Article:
Here at Mr. Beer we were having a debate on what hopping techniques produced the most desirable hop flavors in our recipes. So rather than sitting around talking about it, we decided to experiment and let the beers talk for themselves. When in doubt, test it out, I always say. Here's the setup:
6 different hop techniques were tested:
1) 1/2 oz hops boiled in 1 qt of water for 5 minutes, and the hops were then discarded
2) 1/2 oz hops boiled in 1 qt of water for 5 minutes, and the hops were then transferred to the fermentor along with everything else
3) 1/2 oz hops boiled in 1 qt of wort (prepared by adding 1/2 oz Pale Softpack DME in the 1 qt of water, resulting in appx 1.040 gravity), and the hops discarded
4) 1/2 oz hops boiled in 1 qt of wort (prepared by adding 1/2 oz Pale Softpack DME in the 1 qt of water, resulting in appx 1.040 gravity), and the hops were then transferred to the fermentor along with everything else
5) The beer was dry hopped for 1 week w/ 1/2 oz hops
6) The beer was dry hopped for 2 weeks w/ 1/2 oz hops
Our White IPA seasonal was used as the base beer for all of these techniques and 10 g of coopers yeast were added to each in 2.13 gallon batches. Falconer's Flight was used as the hop in all the beers. At the end, the bottles were conditioned for 2 and 4 weeks, and were then put into a blind taste test with 5 tasters.
Here is a little background as to why we chose these techniques. Plenty of sources explain that the solution in which hops are being boiled needs to be acidified in order for proper isomerization (bittering) to occur. Wort usually produces the ideal pH of around 5.2 for that bittering process to occur, whereas your average water has a pH of around neutral 7. On top of that, boiling in a less acidic solution leads to the extraction of more grassy/tannin like flavors from the hops. So with this in mind, we naturally assume that the same amount of hops boiled for the same amount of time in wort would lead to a more bitter and more refined hop flavor when compared to being boiled in water. Also, we just wanted to compare the flavor of the beer if afterwards, the same boiled hops remained throughout the entire fermentation, or were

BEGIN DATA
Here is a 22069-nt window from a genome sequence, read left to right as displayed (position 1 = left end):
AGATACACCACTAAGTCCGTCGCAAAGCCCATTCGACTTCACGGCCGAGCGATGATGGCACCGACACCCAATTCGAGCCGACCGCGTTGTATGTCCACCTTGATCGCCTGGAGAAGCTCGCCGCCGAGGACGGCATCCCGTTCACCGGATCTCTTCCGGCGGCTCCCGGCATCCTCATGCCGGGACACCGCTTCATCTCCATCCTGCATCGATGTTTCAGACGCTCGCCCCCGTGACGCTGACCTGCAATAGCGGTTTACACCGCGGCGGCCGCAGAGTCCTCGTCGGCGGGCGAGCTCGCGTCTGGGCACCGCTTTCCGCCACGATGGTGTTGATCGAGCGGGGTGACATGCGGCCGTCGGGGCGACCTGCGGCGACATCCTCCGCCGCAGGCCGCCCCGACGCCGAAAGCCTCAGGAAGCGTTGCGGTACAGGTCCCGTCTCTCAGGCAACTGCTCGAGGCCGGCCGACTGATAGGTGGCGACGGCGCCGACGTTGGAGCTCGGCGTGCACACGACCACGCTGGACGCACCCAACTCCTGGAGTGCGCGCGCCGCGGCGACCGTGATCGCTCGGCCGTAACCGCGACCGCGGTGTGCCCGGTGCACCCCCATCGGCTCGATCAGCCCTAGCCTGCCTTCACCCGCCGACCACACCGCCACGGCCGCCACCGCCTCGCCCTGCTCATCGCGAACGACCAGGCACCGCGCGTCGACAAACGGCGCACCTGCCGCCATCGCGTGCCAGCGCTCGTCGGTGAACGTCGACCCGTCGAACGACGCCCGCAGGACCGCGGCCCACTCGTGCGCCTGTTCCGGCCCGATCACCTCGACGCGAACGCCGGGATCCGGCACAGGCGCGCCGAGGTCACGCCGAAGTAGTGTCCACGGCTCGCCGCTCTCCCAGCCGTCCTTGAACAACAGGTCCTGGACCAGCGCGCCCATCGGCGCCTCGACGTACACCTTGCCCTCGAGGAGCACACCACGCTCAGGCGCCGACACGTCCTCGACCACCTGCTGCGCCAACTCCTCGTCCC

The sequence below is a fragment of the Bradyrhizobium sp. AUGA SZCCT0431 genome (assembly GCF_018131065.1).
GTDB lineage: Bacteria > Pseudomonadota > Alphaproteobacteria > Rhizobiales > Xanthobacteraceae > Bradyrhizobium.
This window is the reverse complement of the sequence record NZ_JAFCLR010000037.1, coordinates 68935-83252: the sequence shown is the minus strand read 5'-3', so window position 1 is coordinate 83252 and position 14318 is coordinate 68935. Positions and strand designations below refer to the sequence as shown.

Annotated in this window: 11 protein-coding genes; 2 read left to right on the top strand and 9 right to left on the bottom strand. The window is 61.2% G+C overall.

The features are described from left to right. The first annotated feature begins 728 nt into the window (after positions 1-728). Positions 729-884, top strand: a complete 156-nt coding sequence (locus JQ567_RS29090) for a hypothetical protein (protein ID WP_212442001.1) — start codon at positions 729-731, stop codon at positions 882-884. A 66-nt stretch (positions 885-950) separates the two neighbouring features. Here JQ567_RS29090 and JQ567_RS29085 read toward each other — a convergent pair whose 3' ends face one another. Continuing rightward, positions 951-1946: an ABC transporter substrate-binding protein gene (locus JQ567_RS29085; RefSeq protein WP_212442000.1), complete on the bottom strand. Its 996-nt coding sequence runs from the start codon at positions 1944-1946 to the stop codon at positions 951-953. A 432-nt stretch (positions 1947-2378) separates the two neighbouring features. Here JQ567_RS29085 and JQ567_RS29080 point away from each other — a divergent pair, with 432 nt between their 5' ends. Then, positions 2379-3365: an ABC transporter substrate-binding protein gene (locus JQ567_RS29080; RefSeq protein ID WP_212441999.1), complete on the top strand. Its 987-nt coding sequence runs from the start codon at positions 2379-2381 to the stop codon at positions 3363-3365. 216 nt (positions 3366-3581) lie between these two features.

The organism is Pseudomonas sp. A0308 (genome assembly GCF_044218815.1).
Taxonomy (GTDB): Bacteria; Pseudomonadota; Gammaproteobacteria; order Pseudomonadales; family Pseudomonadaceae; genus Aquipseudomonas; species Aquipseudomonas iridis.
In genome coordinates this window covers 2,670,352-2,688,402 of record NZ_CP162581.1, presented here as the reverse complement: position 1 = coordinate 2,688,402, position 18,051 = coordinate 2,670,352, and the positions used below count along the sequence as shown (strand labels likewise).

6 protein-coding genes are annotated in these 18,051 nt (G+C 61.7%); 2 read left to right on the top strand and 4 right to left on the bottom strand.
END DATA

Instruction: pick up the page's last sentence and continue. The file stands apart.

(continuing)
discarded prior to fermentation. On top of that, we wanted to compare the difference in flavor after dry hopping a beer for different durations of time.
The results were surprising...
Water vs. Wort
There was a more perceived bitterness in batches #3 and #4, the ones boiled in wort, when compared to 1 and 2, in the sense that it was less floral. The bitterness may have been disguised by the slightly higher gravity beer, which increased the perceived sweetness. If I had to redo this test, I would have added the same amount of DME to the water samples to have the same gravity/perceived sweetness at the end in each beer. Multiple taste testers did perceive 3 and 4 to have more of a bitter flavor, though.
Hops Removed vs. Hops Remaining
Of the beers with hops remaining in the fermentor after its boil (#2 and #4), there was a noticeable “less refined bitterness” somewhat “dirtier background” and grassy flavor. Some reported that the flavor of them dries the mouth.
Despite these differences, preferences for each beer were all over the place. In fact, many favored batch #4 (wort + hops remaining).
Dry Hopping 1 Week vs. Dry Hopping 2 Weeks
Batch # 5 (1 week DH) produced very smooth, fruity flavors The flavor and smell was purely peach and apricot, almost to the likeness of peach yogurt. There was little to no increased bitterness and little to no astringency.